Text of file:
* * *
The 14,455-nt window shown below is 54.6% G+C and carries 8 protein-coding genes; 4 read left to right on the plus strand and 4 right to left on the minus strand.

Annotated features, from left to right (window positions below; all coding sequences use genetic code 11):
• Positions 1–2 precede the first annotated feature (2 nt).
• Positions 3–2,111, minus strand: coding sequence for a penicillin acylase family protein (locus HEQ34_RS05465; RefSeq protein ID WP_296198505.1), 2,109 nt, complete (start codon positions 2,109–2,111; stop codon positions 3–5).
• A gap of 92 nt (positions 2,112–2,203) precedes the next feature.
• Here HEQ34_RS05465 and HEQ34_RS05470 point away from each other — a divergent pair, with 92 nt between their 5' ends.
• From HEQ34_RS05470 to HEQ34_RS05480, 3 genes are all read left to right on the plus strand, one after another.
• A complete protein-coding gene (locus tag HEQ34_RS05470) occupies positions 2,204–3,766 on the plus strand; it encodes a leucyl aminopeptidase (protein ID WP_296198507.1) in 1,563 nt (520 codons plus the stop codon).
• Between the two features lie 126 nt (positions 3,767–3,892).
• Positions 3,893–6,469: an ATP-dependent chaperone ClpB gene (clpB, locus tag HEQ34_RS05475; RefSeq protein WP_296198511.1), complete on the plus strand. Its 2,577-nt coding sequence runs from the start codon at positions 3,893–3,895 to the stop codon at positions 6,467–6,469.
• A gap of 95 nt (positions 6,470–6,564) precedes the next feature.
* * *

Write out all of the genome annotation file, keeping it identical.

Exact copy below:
The 14,455-nt window shown below is 54.6% G+C and carries 8 protein-coding genes; 4 read left to right on the plus strand and 4 right to left on the minus strand.

Annotated features, from left to right (window positions below; all coding sequences use genetic code 11):
• Positions 1–2 precede the first annotated feature (2 nt).
• Positions 3–2,111, minus strand: coding sequence for a penicillin acylase family protein (locus HEQ34_RS05465; RefSeq protein ID WP_296198505.1), 2,109 nt, complete (start codon positions 2,109–2,111; stop codon positions 3–5).
• A gap of 92 nt (positions 2,112–2,203) precedes the next feature.
• Here HEQ34_RS05465 and HEQ34_RS05470 point away from each other — a divergent pair, with 92 nt between their 5' ends.
• From HEQ34_RS05470 to HEQ34_RS05480, 3 genes are all read left to right on the plus strand, one after another.
• A complete protein-coding gene (locus tag HEQ34_RS05470) occupies positions 2,204–3,766 on the plus strand; it encodes a leucyl aminopeptidase (protein ID WP_296198507.1) in 1,563 nt (520 codons plus the stop codon).
• Between the two features lie 126 nt (positions 3,767–3,892).
• Positions 3,893–6,469: an ATP-dependent chaperone ClpB gene (clpB, locus tag HEQ34_RS05475; RefSeq protein WP_296198511.1), complete on the plus strand. Its 2,577-nt coding sequence runs from the start codon at positions 3,893–3,895 to the stop codon at positions 6,467–6,469.
• A gap of 95 nt (positions 6,470–6,564) precedes the next feature.